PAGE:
State and Local Tax Burden Decreased in 2009
March 4, 2011
For nearly two decades the Tax Foundation has published an estimate of the combined state-local tax burden shouldered by the residents of each of the 50 states. For each state, they calculate the total amount paid by the residents in taxes, and then divide those taxes by the state's total income to compute a "tax burden." The goal is to focus not on the tax collectors but on the taxpayers. That is, they seek to answer the question: What percentage of income are the residents of this state paying in state and local taxes? Here are some key findings, says the Tax Foundation:
- Taxpayers pay taxes not only to the state and local governments where they reside but also to out-of-state governments, both naturally and by design.
- Nationwide, over a quarter of all state and local taxes are collected from nonresidents, and a true measure of the tax burden on the residents of any state must take this into account.
- During fiscal year 2009, in the midst of a national recession, both income and taxes shrank, but taxes fell faster than incomes; the result was that tax burdens decreased from 9.9 percent in 2008 to 9.8 percent in 2009.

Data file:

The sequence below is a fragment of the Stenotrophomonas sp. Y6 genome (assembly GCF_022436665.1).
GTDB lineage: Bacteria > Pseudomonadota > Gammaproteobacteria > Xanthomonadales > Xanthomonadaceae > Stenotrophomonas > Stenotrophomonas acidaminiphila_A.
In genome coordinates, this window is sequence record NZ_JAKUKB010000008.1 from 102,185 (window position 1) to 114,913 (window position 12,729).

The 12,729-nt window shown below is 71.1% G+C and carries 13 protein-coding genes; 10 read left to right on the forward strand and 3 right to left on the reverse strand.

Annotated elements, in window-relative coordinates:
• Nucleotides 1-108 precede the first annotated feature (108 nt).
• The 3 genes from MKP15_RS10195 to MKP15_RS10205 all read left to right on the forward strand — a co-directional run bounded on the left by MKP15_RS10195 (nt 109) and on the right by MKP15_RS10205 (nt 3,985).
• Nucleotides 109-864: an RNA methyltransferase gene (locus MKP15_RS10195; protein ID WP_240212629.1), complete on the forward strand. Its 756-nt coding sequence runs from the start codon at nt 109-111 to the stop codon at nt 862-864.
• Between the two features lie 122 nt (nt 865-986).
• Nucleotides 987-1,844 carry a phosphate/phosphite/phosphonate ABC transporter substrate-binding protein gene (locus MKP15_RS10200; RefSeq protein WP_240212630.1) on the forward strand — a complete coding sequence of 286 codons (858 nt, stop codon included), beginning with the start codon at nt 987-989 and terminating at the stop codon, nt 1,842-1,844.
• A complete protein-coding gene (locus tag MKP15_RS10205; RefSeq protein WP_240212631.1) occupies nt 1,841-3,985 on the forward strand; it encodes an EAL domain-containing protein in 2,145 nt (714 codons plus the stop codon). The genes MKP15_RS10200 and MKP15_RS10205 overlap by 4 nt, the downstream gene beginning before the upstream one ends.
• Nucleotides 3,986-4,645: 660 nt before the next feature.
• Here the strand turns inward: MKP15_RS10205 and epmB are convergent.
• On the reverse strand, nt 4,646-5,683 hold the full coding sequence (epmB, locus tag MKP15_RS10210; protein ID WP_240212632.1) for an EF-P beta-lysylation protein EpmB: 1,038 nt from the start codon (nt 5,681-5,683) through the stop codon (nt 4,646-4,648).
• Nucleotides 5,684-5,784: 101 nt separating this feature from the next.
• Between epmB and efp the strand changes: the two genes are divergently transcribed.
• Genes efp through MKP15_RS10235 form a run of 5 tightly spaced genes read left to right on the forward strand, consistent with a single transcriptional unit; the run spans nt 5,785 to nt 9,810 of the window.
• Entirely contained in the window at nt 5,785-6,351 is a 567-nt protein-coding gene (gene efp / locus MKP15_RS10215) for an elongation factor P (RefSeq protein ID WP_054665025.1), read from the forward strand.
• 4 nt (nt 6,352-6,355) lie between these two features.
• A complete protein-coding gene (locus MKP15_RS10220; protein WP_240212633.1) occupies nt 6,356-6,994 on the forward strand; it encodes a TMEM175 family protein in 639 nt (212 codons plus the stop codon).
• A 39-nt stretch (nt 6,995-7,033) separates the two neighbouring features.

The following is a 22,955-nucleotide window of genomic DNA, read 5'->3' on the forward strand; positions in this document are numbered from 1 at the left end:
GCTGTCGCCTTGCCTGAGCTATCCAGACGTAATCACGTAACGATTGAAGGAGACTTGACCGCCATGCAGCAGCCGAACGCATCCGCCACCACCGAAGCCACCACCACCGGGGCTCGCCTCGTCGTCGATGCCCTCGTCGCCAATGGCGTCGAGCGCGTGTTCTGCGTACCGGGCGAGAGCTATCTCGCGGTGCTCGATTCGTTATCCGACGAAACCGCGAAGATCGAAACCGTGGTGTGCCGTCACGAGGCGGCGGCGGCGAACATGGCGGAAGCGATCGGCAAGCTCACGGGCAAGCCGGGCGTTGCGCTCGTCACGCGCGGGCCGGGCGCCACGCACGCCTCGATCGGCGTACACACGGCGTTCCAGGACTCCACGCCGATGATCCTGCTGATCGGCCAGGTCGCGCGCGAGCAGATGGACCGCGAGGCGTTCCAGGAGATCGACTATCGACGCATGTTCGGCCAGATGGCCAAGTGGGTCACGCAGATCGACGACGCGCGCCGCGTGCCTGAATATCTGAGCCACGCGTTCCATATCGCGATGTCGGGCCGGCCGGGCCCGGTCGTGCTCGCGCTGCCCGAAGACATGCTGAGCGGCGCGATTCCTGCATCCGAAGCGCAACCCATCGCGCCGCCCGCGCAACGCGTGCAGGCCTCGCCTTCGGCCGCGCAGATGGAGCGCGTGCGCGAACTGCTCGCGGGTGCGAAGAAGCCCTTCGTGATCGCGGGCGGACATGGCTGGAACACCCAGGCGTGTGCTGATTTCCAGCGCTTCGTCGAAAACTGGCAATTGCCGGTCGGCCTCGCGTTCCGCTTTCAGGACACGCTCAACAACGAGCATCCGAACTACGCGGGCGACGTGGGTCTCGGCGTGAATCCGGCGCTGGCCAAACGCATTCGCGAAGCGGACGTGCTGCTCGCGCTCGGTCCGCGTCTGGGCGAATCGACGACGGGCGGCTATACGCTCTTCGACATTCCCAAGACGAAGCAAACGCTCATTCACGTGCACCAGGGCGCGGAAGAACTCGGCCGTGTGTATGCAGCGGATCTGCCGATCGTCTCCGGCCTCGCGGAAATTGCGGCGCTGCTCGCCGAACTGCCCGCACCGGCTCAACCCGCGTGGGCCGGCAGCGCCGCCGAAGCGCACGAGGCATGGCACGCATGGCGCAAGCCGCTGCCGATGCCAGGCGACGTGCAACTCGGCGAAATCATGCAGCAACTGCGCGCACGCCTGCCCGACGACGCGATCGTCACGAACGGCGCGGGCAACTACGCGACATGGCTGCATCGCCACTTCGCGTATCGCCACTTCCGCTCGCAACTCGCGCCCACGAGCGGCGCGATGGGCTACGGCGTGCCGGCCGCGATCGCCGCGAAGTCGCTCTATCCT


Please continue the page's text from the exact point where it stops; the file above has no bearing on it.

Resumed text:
- In 2009, the residents of New Jersey, New York and Connecticut paid the highest state-local tax burdens in the nation -- they're the only three states where taxpayers give up 12 percent or more of their income in state-local taxes.
- Alaskans, consistently the least taxed in the nation, again paid the least in 2009, just 6.3 percent.
- The next lowest state, over a full percentage point higher, is Nevada at 7.5 percent.
Source: Mark Robyn and Gerald Prante, "State-Local Tax Burdens Fall in 2009 as Tax Revenues Shrink Faster than Income: New Jersey's Citizens Pay the Most, Alaska's Least," Tax Foundation, February 2011.
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